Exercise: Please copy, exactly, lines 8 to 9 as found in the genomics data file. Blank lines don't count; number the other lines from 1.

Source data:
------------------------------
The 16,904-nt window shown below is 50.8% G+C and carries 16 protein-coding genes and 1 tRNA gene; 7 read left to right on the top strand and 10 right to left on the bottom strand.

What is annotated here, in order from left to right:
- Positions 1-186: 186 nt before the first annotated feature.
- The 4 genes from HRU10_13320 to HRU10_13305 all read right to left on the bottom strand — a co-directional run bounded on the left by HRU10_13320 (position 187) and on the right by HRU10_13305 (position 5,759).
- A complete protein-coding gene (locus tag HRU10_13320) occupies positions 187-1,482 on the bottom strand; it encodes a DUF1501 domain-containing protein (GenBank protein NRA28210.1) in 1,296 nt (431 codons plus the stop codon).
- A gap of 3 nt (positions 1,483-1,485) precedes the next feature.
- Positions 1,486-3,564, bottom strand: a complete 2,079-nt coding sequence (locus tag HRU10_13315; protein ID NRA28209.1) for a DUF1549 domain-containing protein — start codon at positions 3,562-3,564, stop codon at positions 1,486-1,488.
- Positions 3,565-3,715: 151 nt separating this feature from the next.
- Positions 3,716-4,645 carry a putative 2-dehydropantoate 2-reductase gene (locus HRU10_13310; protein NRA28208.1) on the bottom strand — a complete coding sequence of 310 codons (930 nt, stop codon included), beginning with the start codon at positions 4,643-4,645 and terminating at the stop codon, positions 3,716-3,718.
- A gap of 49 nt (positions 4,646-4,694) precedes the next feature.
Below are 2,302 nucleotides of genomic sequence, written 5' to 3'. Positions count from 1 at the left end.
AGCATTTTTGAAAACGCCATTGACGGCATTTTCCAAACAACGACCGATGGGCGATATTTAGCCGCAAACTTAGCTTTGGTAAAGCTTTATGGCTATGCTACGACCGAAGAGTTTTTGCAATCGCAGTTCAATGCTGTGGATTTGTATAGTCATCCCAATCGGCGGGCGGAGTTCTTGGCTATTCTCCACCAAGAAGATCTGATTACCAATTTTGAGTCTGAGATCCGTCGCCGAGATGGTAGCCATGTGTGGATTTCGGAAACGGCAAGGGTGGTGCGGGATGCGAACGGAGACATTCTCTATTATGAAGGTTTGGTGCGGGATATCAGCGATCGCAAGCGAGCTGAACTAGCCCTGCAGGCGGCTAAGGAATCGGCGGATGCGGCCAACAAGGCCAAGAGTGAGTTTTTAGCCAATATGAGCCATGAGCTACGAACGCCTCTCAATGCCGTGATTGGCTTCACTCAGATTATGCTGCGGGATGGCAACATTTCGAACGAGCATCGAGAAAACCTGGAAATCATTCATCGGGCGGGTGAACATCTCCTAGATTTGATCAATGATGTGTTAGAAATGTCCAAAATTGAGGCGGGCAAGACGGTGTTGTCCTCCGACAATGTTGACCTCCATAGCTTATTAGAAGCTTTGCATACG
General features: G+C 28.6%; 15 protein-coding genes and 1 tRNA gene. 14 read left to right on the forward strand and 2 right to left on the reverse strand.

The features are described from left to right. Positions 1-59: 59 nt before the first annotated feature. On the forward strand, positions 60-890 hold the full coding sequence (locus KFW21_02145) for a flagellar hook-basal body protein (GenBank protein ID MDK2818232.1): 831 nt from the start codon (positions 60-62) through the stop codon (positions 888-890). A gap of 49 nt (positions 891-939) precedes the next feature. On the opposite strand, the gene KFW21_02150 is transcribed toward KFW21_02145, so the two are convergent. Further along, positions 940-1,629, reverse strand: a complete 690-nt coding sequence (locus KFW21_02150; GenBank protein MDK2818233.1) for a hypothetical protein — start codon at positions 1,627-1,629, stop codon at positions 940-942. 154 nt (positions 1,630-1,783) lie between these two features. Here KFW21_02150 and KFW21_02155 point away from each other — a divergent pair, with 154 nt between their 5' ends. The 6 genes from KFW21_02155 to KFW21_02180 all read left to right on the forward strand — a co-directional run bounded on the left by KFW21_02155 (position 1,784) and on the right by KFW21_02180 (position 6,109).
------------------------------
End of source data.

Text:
- Positions 3,565-3,715: 151 nt separating this feature from the next.
- Positions 3,716-4,645 carry a putative 2-dehydropantoate 2-reductase gene (locus HRU10_13310; protein NRA28208.1) on the bottom strand — a complete coding sequence of 310 codons (930 nt, stop codon included), beginning with the start codon at positions 4,643-4,645 and terminating at the stop codon, positions 3,716-3,718.